Updated on 2024-05-22 GMT+08:00

Basic Concepts


A topology graphically displays call and dependency relationships between applications. It is composed of circles, lines with arrows, and resources. Each circle represents a service, and each section in the circle represents an instance. The fraction in each circle indicates number of active instance/total number of instances. The values below the fraction separately indicate the service latency, number of calls, and number of errors. Each line with an arrow represents a call relationship. Thicker lines indicate more calls. The values next to each line respectively indicate the throughput and overall latency. Throughput is the number of calls in a specified time range. Application Performance Index (Apdex) is used to quantify user satisfaction with application performance. Different colors indicate different Apdex value ranges, helping you quickly detect and locate performance problems.


A transaction is usually an HTTP request (complete process: user request > web server > database > web server > user request). In real life, a transaction is a one-time task. A user completes a task by using an application. In the example of an e-commerce application, querying a product is a transaction, and making a payment is also a transaction.


APM traces and records service calls, and visually presents the execution tracks and statuses of service requests in distributed systems, so that you can quickly locate performance bottlenecks and faults.


An application is a group of the same or similar services categorized based on service requirements. You can put services that fulfill the same function into one application for performance management. For example, you can put accounts, products, and payment services into the Mall application.


Apdex is an open standard developed by the Apdex alliance. It defines a standard method to measure application performance. The Apdex standard converts the application response time into user satisfaction with application performance in the range of 0 to 1.

  • Apdex principle

Apdex defines the optimal threshold (T) for the application response time. T is determined by the performance evaluation personnel based on performance expectations. Based on the actual response time and T, user experience can be categorized as follows:

Satisfied: indicates that the actual response time is shorter than or equal to T. For example, if T is 1.5s and the actual response time is 1s, user experience is satisfied.

Tolerating: indicates that the actual response time is greater than T, but shorter than or equal to 4T. For example, if T is 1s, the tolerable upper threshold for the response time is 4s.

Frustrated: indicates that the actual response time is greater than 4T.

  • Apdex calculation method

    In APM, the Apdex threshold is the value configured in Setting Apdex Thresholds. The application response latency is the service latency. The Apdex value ranges from 0 to 1 and is calculated as follows:

    Apdex = (Number of satisfied samples + Number of tolerating samples x 0.5)/Total number of samples

Apdex indicates application performance status, that is, user satisfaction with application performance. Different colors indicate different Apdex ranges, as shown in Table 1.

Table 1 Apdex description




0.75 ≤ Apdex ≤ 1


Fast response; good user experience

0.3 ≤ Apdex < 0.75


Slow response; fair user experience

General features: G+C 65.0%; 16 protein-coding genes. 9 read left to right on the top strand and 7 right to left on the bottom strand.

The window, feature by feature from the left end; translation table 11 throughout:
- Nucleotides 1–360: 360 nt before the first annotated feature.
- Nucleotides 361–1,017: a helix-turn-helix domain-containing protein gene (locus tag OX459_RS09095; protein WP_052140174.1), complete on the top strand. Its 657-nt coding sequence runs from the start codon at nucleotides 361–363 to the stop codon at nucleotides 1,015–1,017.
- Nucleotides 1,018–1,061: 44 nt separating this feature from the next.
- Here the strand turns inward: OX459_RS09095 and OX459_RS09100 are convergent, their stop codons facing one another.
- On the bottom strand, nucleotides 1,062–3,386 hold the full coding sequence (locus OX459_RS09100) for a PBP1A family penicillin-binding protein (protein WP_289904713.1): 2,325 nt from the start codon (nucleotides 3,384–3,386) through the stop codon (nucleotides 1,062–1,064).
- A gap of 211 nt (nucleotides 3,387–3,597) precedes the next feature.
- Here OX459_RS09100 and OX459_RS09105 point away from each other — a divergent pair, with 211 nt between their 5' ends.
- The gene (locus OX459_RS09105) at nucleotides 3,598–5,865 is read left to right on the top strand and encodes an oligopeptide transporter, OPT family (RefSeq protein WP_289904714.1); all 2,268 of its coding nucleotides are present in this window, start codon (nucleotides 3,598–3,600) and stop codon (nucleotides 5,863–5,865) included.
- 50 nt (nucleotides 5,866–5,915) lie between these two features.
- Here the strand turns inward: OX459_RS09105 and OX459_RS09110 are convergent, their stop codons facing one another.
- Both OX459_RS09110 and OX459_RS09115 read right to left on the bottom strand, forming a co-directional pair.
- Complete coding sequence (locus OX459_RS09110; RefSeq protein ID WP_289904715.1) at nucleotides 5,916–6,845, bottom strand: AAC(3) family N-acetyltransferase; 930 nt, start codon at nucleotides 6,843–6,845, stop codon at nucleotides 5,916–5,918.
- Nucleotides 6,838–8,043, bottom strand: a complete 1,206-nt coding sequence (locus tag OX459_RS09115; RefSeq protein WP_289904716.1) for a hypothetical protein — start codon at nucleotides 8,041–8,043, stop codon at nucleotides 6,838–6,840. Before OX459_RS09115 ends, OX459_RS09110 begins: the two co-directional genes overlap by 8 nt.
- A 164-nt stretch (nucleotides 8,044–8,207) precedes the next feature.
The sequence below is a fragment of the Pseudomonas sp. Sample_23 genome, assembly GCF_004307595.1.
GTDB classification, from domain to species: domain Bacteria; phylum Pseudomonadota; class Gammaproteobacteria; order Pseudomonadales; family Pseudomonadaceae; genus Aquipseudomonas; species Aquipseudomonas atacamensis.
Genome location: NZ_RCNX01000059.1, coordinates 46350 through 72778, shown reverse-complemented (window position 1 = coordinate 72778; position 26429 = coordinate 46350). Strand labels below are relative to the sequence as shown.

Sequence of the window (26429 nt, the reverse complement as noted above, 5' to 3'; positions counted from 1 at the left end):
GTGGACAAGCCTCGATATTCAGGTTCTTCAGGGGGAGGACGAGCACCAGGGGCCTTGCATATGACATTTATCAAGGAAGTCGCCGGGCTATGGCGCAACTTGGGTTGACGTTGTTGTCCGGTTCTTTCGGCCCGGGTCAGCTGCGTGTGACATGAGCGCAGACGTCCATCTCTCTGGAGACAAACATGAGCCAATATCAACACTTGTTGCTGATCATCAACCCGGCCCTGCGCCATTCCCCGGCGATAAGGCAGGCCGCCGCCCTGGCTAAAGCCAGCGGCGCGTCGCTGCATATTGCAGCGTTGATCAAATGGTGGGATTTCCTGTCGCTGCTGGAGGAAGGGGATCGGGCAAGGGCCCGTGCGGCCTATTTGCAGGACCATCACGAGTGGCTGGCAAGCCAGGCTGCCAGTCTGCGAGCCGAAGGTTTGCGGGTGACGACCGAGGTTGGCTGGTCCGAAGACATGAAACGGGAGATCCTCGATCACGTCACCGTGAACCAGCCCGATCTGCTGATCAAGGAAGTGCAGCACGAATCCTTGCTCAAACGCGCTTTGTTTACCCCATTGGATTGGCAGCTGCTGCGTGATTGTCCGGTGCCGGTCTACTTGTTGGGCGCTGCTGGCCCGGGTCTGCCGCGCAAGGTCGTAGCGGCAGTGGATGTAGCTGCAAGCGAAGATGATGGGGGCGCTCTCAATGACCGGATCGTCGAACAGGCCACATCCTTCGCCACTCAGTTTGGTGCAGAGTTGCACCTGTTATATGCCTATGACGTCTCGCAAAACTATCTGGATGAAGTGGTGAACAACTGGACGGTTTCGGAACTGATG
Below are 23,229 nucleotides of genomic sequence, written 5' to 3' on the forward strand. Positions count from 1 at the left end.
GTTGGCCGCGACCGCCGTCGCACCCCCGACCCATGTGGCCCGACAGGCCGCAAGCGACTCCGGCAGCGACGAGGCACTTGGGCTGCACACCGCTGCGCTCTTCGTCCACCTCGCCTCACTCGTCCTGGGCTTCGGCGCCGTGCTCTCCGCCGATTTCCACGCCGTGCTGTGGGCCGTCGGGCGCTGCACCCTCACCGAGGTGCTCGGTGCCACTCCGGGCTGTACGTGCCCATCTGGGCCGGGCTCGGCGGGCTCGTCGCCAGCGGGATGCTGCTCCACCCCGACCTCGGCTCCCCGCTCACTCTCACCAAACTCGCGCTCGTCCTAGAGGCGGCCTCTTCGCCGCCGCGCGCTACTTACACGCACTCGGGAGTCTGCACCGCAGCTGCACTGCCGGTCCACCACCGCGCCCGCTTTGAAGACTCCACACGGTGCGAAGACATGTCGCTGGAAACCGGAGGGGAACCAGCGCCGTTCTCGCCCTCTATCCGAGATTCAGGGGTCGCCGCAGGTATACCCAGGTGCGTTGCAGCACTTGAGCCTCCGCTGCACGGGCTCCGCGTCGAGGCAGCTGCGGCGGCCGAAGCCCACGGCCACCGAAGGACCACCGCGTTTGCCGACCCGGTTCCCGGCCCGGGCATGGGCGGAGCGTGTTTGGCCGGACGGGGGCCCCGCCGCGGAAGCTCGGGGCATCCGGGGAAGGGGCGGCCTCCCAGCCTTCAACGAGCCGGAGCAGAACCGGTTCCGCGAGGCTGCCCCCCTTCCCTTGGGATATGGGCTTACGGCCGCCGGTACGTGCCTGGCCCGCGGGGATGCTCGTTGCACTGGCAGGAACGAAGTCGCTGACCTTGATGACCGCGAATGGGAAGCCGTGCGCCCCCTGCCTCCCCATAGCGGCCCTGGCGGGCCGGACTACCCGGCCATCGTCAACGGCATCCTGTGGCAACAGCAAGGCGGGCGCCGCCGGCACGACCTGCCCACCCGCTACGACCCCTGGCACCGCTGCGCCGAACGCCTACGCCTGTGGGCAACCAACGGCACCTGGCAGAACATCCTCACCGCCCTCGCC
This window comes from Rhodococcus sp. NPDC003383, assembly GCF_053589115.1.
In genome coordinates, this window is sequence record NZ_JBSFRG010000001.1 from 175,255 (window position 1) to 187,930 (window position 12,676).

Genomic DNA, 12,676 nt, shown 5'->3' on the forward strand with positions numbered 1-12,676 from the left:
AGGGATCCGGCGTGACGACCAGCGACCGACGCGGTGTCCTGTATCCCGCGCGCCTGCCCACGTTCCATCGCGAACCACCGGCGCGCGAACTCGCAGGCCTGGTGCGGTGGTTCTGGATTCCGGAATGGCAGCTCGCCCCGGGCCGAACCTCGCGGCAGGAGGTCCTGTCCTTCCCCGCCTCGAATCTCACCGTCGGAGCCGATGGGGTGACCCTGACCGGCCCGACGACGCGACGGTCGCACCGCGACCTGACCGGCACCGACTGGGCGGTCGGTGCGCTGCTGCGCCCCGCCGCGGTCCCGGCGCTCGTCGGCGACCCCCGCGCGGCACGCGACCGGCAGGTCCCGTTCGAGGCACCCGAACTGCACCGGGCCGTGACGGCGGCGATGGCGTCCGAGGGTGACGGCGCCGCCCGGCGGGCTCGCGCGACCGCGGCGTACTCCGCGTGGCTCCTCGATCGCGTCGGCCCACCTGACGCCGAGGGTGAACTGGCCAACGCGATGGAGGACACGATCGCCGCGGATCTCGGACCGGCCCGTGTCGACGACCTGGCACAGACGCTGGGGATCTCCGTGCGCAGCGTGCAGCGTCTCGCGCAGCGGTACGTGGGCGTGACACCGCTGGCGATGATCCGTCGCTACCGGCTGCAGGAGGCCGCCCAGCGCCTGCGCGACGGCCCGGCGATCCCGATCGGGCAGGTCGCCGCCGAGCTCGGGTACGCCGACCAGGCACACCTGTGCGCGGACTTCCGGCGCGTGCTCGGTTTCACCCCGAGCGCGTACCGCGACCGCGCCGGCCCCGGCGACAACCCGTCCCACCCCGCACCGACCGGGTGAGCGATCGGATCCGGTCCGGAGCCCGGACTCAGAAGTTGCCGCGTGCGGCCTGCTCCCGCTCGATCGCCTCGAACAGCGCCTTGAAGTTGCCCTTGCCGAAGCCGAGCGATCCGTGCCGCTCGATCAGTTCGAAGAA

0 ≤ Apdex < 0.3


Very slow response; poor user experience



No application, instance, or transaction is invoked.

  • Configuring an Apdex threshold

You can configure an Apdex threshold according to Setting Apdex Thresholds.

TP99 Latency

TP99 latency is the minimum time meeting requirements of 99% requests. In APM, latency refers to TP99 latency.

Example: Assume that there are 100 requests, and the time consumed by the requests is 1s, 2s, 3s, 4s...98s, 99s, and 100s. To meet the requirements of 99% requests, at least 99s is required. Therefore, TP99 latency is 99s.

Calculation: Sort all requests by the consumed time in ascending order. TP99 latency = Time consumed by the Nth request. N is the rounded value of 99% x Total number of requests.

Overall Latency/Service Latency

Latency refers to the period from initiating a request to getting a response. In APM, the overall latency refers to the total time consumed by a request, and the service latency refers to the time consumed by a service. The relationship is as follows: Service latency = Overall latency – Latency for calling other services. For example, assume that service A calls service B, and service B calls service C, as shown in the following figure:

  • Service A: Overall latency = Ta; Service latency = Ta – Tb1 – Tb2 – Tc
  • Service B: Overall latency = Tb1 + Tb2 + Tc; Service latency = Tb1 + Tb2
  • Service C: Overall latency = Tc; Service latency =Tc


Probes use the bytecode enhancement technology to track calls and generate data. The data will be collected by the ICAgent and then displayed on the UI. If the memory detection mechanism is enabled and the instance memory is too large, probes enter the hibernation state, that is, stop collecting data. How Does APM Collect Probe Data?


The Istio mesh obtains input and output application program data in non-intrusive mode. Then, the ICAgent and Cloud Container Engine (CCE) Istio mixer obtain and process the mesh data, and report it to APM. You can enable the Istio to collect mesh data. How Does APM Collect Mesh Data?


ICAgent is a collection agent of APM. It runs on the server where applications are deployed to collect the data obtained by probes in real time. For details about the data collection and purposes, see APM Service Agreement. Installing the ICAgent is prerequisite for using APM.